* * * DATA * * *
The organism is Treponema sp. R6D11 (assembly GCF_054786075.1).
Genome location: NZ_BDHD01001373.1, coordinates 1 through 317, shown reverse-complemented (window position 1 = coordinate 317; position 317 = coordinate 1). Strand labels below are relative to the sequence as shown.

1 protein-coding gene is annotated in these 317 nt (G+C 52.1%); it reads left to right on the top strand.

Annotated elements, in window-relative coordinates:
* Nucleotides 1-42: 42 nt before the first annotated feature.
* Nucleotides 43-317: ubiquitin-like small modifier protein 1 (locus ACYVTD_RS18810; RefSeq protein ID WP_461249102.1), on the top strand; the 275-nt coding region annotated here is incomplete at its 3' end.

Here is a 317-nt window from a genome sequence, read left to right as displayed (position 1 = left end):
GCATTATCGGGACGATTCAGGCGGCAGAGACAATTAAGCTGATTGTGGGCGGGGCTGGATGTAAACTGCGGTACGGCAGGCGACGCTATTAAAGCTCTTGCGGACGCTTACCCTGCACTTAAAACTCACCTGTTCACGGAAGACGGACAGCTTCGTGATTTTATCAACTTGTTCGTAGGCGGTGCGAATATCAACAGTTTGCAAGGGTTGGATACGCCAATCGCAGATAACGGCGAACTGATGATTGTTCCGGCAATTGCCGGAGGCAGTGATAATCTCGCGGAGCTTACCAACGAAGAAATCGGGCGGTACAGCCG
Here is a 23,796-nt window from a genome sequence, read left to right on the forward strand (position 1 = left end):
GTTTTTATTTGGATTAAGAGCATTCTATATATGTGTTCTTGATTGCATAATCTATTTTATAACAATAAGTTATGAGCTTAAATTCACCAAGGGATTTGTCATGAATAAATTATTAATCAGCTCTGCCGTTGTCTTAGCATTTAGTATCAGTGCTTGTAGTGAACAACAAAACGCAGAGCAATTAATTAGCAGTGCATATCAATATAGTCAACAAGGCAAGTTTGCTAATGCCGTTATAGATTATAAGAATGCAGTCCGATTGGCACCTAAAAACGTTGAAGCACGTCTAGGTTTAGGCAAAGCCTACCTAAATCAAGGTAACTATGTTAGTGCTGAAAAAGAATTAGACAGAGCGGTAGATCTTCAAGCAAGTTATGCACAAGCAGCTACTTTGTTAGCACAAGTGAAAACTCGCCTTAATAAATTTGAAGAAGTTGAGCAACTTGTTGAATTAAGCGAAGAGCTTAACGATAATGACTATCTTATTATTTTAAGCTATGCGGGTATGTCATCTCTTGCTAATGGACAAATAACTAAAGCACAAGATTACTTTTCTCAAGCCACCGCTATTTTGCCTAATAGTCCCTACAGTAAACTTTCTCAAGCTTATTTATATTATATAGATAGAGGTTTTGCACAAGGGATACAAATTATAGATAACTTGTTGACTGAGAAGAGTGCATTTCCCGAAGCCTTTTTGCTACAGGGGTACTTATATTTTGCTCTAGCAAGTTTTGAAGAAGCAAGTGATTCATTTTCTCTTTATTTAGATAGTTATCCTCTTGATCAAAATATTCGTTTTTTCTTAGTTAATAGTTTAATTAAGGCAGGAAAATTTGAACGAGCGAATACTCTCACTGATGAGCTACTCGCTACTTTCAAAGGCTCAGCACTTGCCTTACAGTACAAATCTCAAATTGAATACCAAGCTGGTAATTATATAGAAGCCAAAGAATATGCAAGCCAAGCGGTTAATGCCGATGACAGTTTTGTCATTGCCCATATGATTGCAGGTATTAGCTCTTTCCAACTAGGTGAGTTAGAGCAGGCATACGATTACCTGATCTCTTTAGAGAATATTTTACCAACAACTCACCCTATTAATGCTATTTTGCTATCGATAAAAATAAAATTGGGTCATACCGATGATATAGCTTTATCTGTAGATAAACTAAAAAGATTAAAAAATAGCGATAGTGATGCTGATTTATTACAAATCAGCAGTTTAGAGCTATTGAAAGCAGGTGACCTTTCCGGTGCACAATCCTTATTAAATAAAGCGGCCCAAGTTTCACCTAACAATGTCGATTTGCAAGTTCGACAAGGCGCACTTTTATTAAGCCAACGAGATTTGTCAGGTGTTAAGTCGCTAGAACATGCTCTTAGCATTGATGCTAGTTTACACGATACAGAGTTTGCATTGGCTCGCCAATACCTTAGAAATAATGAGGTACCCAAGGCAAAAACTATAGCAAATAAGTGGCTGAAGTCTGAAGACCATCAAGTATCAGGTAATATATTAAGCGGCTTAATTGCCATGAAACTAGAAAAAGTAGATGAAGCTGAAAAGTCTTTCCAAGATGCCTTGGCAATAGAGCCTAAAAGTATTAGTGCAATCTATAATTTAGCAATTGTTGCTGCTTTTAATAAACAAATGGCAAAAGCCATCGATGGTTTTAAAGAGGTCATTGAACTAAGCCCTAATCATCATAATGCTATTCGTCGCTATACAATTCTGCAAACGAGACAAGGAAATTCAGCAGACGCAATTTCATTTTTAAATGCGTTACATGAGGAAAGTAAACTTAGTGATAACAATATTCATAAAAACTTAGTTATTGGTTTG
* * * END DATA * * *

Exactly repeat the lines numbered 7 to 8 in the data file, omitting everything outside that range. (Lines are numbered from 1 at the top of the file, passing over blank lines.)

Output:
Here is a 317-nt window from a genome sequence, read left to right as displayed (position 1 = left end):
GCATTATCGGGACGATTCAGGCGGCAGAGACAATTAAGCTGATTGTGGGCGGGGCTGGATGTAAACTGCGGTACGGCAGGCGACGCTATTAAAGCTCTTGCGGACGCTTACCCTGCACTTAAAACTCACCTGTTCACGGAAGACGGACAGCTTCGTGATTTTATCAACTTGTTCGTAGGCGGTGCGAATATCAACAGTTTGCAAGGGTTGGATACGCCAATCGCAGATAACGGCGAACTGATGATTGTTCCGGCAATTGCCGGAGGCAGTGATAATCTCGCGGAGCTTACCAACGAAGAAATCGGGCGGTACAGCCG